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TitleOrganic petrographic analysis of artificially matured chitinozoan- and graptolite-rich Upper Ordovician shale from Hudson Bay Basin, Canada
AuthorReyes, JORCID logo; Jiang, CORCID logo; Lavoie, DORCID logo; Armstrong, D K; Milovic, M; Robinson, R
SourceInternational Journal of Coal Geology vol. 199, 2018 p. 138-151,
Alt SeriesNatural Resources Canada, Contribution Series 20180057
PublisherElsevier BV
Mediapaper; on-line; digital
File formatpdf; html
ProvinceNunavut; Ontario; Manitoba
NTS25N; 32M; 33D; 33E; 33L; 33M; 33N; 34C; 34F; 34K; 34L; 34M; 34N; 35C; 35D; 35E; 35F; 35K; 35M; 35N; 42I; 42J; 42K; 42L; 42M; 42N; 42O; 42P; 43; 53H; 53I; 53J; 53K; 53N; 53O; 53P; 54A; 54B; 54C; 54F; 54K
AreaHudson Bay; Southampton Island; Hudson Strait; Baffin Island; Foxe Basin; James Bay
Lat/Long WENS -96.0000 -63.0000 66.0000 48.0000
Subjectsfossil fuels; geochemistry; paleontology; Upper Ordovician; bedrock geology; lithology; sedimentary rocks; shales; mudstones; petrographic analyses; fossils; organic geochemistry; pyrolysis; thermal maturation; hydrocarbon generation; source rocks; petroleum resources; vitrinite reflectance; bitumen; kerogen; maceral analyses; fluorescence analyses; Hudson Bay Basin; Chitinozoans; Graptolites; Cape Henrietta Maria Arch; Boas River Formation; Asheweig River Formation; Boothia-Bell Arch; Moose River Basin; Phanerozoic; Paleozoic; Ordovician
Illustrationsgeoscientific sketch maps; tables; photomicrographs; bar graphs; cross-plots
ProgramGEM2: Geo-mapping for Energy and Minerals Hudson/Ungava Hydrocarbon source rocks
Released2018 10 03
AbstractChitinozoan, graptolite and organic-rich immature Upper Ordovician mudstone was artificially matured using closed hydrous pyrolysis. The pyrolysis was performed at isothermal temperatures of 310-350 °C at 10 °C increments for 72 h. This temperature range simulates the subsurface thermogenic hydrocarbon generation window based on previous laboratory simulations. The objectives of this study are to (a) qualitatively and quantitatively assess the degree of physicochemical transformation of dispersed organic matter (DOM) and zooclasts in BRF petroleum source rock after artificial maturation; and (b) determine the relationship between graptolite, chitinozoan, vitrinite-like particle and bitumen reflectance (Ro) with increasing pyrolysis temperature and the thermal maturity. Petrographic analysis shows that bituminite and amorphous kerogen were the first organic macerals to thermally decompose after the first pyrolysis temperature. This is followed by liptodetrinite, thin-walled alginite, acritarch, and telalginite as pyrolysis temperature increases. Concurrently, the fluorescence properties of the telalginite shifted from greenish yellow to reddish-orange after the last stage (350 °C) pyrolysis. In addition, significant amount of bright fluorescing labile hydrocarbons produced during pyrolysis were observed oozing from pore spaces and on the surface of the rock matrix. Pore-filling, orange to reddish-orange fluorescing solid bitumen were also found in pores spaces created by the thermal decomposition of DOM. The lack of morphological evidence for the thermal decomposition of chitinozoans and graptolites suggests that these zooclasts macerals may have limited or have no contribution to the overall hydrocarbon generation. Nonetheless, their respective reflectance (Ro) increased (0.64% to 1.34% and 0.55% to 1.38%) as the pyrolysis temperature was increased. These Ro values are significantly higher than the vitrinite-like particles (0.49% to 1.07%) and solid bitumen (0.30% to 1.09%). The measured RocK-Eval Tmax and solid bitumen vitrinite reflectance equivalent (VRo-eqv) are comparable to the average vitrinite-like particles. The relationship between rate of increase in chitinozoan and graptolite, and vitrinite-like particles Ro, expressed by the equations: Ro-vit-like=0.77 Rchi and Ro-vit-like=0.79 Rgrap, are comparable to those observed in geologically matured source rocks.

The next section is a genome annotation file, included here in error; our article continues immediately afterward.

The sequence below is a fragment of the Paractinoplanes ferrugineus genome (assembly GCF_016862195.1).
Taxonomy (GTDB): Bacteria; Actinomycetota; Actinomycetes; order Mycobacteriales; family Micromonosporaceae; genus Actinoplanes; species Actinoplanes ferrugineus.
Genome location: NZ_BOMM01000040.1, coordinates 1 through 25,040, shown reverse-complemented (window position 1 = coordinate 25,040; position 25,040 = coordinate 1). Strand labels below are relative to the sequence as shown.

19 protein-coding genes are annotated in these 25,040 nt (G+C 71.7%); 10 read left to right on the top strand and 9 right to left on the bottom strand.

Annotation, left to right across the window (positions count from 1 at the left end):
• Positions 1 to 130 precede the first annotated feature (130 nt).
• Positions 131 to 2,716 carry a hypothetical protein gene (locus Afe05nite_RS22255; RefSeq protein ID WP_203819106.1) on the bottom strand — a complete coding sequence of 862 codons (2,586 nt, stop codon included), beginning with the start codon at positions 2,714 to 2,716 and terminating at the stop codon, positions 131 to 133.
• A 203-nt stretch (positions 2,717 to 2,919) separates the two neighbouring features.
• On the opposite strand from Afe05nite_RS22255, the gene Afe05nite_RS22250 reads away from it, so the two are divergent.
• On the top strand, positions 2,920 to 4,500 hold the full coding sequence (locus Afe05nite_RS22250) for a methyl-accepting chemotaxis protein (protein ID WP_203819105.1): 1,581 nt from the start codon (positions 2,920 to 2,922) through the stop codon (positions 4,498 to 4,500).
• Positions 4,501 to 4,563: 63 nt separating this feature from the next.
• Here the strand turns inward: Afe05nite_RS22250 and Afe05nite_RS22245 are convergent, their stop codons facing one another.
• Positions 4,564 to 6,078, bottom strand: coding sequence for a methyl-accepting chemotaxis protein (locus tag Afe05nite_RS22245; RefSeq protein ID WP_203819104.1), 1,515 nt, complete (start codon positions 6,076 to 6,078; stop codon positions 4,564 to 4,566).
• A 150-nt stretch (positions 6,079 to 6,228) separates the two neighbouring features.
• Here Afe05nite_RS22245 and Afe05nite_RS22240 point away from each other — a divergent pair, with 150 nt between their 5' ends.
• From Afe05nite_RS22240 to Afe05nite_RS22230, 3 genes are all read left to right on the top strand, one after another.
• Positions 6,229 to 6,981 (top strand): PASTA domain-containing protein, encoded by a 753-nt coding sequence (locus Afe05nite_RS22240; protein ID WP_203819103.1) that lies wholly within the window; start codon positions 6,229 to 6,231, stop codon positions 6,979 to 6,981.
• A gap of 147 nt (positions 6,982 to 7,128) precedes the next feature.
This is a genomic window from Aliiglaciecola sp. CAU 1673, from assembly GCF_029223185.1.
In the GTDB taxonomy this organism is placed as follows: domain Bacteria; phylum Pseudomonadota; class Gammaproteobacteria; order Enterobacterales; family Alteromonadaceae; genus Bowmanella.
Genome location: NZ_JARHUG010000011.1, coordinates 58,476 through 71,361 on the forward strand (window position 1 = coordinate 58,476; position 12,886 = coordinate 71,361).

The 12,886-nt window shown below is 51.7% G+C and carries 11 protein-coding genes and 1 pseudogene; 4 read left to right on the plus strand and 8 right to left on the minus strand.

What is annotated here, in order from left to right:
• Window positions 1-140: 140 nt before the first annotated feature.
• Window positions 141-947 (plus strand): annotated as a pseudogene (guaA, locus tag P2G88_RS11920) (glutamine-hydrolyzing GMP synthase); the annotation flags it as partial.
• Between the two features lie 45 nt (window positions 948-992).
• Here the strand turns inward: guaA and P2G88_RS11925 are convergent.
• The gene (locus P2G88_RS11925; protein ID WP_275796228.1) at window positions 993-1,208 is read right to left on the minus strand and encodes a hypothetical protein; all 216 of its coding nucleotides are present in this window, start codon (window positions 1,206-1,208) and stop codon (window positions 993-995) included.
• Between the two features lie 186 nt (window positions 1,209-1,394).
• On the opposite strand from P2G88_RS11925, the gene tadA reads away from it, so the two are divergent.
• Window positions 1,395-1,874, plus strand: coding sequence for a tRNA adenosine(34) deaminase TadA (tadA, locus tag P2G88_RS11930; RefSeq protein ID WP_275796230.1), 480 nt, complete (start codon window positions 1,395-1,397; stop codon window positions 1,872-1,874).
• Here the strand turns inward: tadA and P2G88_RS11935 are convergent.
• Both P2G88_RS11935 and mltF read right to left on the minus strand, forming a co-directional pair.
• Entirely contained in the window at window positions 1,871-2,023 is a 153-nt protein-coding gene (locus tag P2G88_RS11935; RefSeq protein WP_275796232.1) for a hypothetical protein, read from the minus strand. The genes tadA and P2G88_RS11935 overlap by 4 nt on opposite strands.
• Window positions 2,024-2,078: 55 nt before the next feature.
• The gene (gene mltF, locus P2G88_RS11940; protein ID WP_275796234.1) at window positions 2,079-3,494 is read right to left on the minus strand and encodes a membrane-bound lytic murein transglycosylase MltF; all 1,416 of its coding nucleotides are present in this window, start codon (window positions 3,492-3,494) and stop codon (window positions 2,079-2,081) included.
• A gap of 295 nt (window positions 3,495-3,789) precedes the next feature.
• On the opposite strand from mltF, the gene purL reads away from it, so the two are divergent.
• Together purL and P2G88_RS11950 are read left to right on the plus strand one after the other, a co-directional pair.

Summary(Plain Language Summary, not published)
This manuscript discusses the results of the artificially maturation of immature chitinozoan and organic-rich Upper Ordovician potential source rocks from Boas River Formation shale using closed hydrous pyrolysis. The results of qualitatively and quantitatively analyses using bulk geochemical (Rock-Eval) and organic petrography shows the gradual physical and chemical changes in the organic matter composition as they thermally decomposed in response to increasing pyrolysis temperature. The significant amount of oil and bitumen produced from the thermal decomposition of organic matter provides evidence for artificial maturation and hydrocarbon generation. Other key thermal maturity indicator like the Tmax, vitrinite and zooclast reflectance also indicates that this potential source rock was successfully matured.

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